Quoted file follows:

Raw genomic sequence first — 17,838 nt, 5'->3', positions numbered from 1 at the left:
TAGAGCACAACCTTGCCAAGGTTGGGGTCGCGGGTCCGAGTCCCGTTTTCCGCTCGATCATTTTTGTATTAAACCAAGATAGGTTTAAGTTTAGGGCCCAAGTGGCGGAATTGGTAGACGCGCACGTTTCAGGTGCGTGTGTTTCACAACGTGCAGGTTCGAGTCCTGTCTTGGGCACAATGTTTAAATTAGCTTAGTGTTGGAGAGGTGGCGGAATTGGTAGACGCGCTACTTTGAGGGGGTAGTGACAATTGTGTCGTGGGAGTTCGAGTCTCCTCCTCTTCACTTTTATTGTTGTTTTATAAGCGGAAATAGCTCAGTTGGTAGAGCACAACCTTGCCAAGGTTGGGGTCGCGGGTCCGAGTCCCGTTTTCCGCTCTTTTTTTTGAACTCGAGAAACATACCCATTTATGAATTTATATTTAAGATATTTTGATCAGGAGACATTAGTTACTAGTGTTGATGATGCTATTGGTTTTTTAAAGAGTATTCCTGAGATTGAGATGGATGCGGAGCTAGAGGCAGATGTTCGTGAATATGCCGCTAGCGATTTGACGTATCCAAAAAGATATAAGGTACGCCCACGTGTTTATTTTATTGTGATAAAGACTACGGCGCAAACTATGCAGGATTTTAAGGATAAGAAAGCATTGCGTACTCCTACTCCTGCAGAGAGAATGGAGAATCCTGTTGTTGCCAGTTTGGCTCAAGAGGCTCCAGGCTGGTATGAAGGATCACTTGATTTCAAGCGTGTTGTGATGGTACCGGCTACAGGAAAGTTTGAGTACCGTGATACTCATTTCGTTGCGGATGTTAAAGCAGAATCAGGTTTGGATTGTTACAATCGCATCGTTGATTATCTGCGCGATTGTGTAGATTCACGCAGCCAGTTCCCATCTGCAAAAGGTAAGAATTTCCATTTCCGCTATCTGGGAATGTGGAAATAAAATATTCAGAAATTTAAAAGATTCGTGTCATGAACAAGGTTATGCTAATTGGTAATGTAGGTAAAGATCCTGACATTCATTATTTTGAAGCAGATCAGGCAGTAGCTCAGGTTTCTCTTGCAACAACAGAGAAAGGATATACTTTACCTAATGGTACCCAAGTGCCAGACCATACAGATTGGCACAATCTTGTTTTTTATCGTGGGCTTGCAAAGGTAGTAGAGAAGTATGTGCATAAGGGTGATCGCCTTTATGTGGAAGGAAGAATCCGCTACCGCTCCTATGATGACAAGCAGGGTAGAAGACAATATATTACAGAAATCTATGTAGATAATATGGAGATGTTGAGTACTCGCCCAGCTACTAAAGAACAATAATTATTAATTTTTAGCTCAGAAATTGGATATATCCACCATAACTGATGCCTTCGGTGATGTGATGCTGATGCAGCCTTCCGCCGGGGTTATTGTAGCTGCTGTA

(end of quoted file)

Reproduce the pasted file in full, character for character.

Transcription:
Raw genomic sequence first — 17,838 nt, 5'->3', positions numbered from 1 at the left:
TAGAGCACAACCTTGCCAAGGTTGGGGTCGCGGGTCCGAGTCCCGTTTTCCGCTCGATCATTTTTGTATTAAACCAAGATAGGTTTAAGTTTAGGGCCCAAGTGGCGGAATTGGTAGACGCGCACGTTTCAGGTGCGTGTGTTTCACAACGTGCAGGTTCGAGTCCTGTCTTGGGCACAATGTTTAAATTAGCTTAGTGTTGGAGAGGTGGCGGAATTGGTAGACGCGCTACTTTGAGGGGGTAGTGACAATTGTGTCGTGGGAGTTCGAGTCTCCTCCTCTTCACTTTTATTGTTGTTTTATAAGCGGAAATAGCTCAGTTGGTAGAGCACAACCTTGCCAAGGTTGGGGTCGCGGGTCCGAGTCCCGTTTTCCGCTCTTTTTTTTGAACTCGAGAAACATACCCATTTATGAATTTATATTTAAGATATTTTGATCAGGAGACATTAGTTACTAGTGTTGATGATGCTATTGGTTTTTTAAAGAGTATTCCTGAGATTGAGATGGATGCGGAGCTAGAGGCAGATGTTCGTGAATATGCCGCTAGCGATTTGACGTATCCAAAAAGATATAAGGTACGCCCACGTGTTTATTTTATTGTGATAAAGACTACGGCGCAAACTATGCAGGATTTTAAGGATAAGAAAGCATTGCGTACTCCTACTCCTGCAGAGAGAATGGAGAATCCTGTTGTTGCCAGTTTGGCTCAAGAGGCTCCAGGCTGGTATGAAGGATCACTTGATTTCAAGCGTGTTGTGATGGTACCGGCTACAGGAAAGTTTGAGTACCGTGATACTCATTTCGTTGCGGATGTTAAAGCAGAATCAGGTTTGGATTGTTACAATCGCATCGTTGATTATCTGCGCGATTGTGTAGATTCACGCAGCCAGTTCCCATCTGCAAAAGGTAAGAATTTCCATTTCCGCTATCTGGGAATGTGGAAATAAAATATTCAGAAATTTAAAAGATTCGTGTCATGAACAAGGTTATGCTAATTGGTAATGTAGGTAAAGATCCTGACATTCATTATTTTGAAGCAGATCAGGCAGTAGCTCAGGTTTCTCTTGCAACAACAGAGAAAGGATATACTTTACCTAATGGTACCCAAGTGCCAGACCATACAGATTGGCACAATCTTGTTTTTTATCGTGGGCTTGCAAAGGTAGTAGAGAAGTATGTGCATAAGGGTGATCGCCTTTATGTGGAAGGAAGAATCCGCTACCGCTCCTATGATGACAAGCAGGGTAGAAGACAATATATTACAGAAATCTATGTAGATAATATGGAGATGTTGAGTACTCGCCCAGCTACTAAAGAACAATAATTATTAATTTTTAGCTCAGAAATTGGATATATCCACCATAACTGATGCCTTCGGTGATGTGATGCTGATGCAGCCTTCCGCCGGGGTTATTGTAGCTGCTGTA